PROVIDENCE, R.I. (WPRI) – Hewlett Packard Enterprise says it’s spent almost $34 million more than the state has paid it working on the notorious R.I. Division of Motor Vehicles computer project that remains unfinished after almost a decade of work.
HP Enterprise told R.I. Superior Court Judge Michael Silverstein the company spent $46.9 million on the project from January 2008 through this September, while the state has only paid about $13 million, court documents show. The state sued HP Enterprise last month after the company threatened to walk off the job unless it received more money, and Silverstein has ordered work to continue for now.
A company spokesman confirmed it has spent more than $40 million on the project but declined further comment.
Gov. Gina Raimondo’s administration has noted that HP Enterprise signed an amended contract with the state in November 2015 that foresaw the project being finished by this past Sept. 28, at a price tag of about $13.5 million after refunds. Saber Corp., a company later bought by HP, signed the original contract for the project back in January 2008, at a price tag of $8.8 million.
“Hewlett Packard pledged to complete the Division of Motor Vehicles computer project at a cost specified in the contract that they signed just last year,” R.I. Department of Revenue Director Robert Hull said in a statement. “HPE needs to fulfill that promise.”
According to Silverstein, HP Enterprise’s argument is that the amended contract only required the company to complete 54 “sprints” – two-week periods of intensive coding and testing – by Sept. 28, and since the system was not finished at that point, the state should have to pay $700,000 for each additional sprint required after that date.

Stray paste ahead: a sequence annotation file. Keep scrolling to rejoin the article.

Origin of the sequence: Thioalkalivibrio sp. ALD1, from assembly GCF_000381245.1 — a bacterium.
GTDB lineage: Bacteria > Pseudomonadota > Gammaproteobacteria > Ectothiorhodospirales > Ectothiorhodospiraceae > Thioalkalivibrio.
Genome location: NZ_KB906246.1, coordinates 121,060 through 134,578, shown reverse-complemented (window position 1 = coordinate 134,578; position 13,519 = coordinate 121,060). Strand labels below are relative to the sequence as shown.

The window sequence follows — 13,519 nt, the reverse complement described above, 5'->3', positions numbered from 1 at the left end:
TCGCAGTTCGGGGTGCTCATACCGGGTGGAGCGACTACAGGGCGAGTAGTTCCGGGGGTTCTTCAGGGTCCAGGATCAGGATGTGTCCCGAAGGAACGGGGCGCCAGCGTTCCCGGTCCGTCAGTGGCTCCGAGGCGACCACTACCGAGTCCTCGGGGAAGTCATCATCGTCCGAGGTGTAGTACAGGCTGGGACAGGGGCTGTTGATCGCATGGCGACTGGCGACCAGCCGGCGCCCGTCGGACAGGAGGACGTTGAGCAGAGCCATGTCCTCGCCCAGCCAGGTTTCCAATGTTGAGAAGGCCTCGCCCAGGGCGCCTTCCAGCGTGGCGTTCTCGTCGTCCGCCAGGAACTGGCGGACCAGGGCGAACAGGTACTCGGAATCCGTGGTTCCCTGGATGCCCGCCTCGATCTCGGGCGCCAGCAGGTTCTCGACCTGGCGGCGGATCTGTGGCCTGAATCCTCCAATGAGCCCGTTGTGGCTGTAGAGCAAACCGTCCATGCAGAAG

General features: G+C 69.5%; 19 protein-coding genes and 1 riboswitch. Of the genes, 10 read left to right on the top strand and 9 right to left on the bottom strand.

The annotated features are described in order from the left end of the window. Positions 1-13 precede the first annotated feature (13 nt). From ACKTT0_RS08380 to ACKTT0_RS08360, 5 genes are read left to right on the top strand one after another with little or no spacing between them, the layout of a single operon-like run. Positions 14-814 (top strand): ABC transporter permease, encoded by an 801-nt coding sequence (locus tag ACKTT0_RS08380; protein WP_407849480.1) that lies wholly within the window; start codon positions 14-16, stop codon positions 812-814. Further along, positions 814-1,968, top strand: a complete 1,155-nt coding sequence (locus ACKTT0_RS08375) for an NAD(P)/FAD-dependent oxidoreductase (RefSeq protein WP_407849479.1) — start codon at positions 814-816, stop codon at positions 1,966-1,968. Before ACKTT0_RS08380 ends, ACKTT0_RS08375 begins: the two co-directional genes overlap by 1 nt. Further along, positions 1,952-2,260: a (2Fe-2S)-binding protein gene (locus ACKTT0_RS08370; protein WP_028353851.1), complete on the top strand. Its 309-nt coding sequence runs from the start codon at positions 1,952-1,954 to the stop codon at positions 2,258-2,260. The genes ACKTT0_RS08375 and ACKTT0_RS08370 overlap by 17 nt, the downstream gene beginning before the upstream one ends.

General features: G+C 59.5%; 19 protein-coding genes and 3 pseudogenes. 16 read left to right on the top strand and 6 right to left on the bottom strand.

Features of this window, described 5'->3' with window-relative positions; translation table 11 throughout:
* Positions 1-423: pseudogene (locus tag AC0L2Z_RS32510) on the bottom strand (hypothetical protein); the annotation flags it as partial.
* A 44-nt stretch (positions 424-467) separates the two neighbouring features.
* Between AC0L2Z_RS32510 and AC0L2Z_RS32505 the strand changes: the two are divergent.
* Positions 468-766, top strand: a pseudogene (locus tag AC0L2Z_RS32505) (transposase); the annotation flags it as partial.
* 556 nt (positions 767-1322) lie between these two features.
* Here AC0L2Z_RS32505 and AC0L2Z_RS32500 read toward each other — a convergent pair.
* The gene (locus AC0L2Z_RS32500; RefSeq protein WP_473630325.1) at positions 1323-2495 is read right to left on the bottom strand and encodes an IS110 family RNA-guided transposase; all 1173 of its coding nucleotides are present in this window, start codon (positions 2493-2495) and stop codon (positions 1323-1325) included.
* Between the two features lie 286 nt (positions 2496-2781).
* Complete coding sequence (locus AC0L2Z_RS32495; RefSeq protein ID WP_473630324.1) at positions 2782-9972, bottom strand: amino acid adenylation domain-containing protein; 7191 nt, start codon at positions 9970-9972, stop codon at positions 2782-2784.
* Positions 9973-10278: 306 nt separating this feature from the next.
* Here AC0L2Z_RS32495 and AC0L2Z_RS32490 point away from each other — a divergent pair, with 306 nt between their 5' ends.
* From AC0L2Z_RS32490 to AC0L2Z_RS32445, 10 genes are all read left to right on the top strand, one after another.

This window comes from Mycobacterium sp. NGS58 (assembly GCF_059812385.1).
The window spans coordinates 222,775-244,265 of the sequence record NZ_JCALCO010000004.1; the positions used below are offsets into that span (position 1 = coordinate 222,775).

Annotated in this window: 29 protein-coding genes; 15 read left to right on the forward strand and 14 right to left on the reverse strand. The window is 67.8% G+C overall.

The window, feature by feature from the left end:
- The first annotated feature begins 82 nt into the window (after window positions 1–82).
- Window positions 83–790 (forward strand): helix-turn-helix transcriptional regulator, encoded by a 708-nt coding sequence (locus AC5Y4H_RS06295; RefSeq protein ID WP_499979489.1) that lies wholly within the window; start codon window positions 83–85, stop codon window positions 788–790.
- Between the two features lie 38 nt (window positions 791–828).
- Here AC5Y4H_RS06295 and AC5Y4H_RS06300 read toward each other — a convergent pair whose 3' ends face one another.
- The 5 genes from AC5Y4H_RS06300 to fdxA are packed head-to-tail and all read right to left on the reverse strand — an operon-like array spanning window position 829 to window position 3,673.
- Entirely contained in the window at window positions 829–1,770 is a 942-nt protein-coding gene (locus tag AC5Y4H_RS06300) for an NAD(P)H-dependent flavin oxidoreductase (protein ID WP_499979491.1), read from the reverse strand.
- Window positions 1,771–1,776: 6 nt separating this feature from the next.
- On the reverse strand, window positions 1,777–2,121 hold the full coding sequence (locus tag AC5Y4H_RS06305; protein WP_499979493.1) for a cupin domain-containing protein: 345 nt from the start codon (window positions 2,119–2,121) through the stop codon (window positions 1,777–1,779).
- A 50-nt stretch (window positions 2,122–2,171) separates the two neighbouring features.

The company estimates the state would owe an additional $12 million for the remaining work on the project, known as the Rhode Island Motor Vehicle System (RIMS), Silverstein said. So far the judge has sided with the state in the dispute, though the two parties are due back in court this month. He has also ordered them to continue mediation talks.
“The agreement as amended provided for a fully functional RIMS system, which HPE stated and the state agreed could be completed in 54 sprints,” Silverstein said in court Nov. 14, according to a transcript. In addition, he said, “during the negotiations leading to the [contract’s] fifth amendment, that was an issue which was resolved in accordance with the state’s position requiring a fully functional system.”
John Tarantino, a lawyer for the state, wrote in a court filing: “While HPE may now regret the business deal it made with the State, courts do not rewrite the terms of contracts. … If anything, however, the amount HPE has spent to perform its obligations under the [contract] reflects that it made a poor business deal.”
“The state cannot be faulted for HPE’s business decisions,” he added.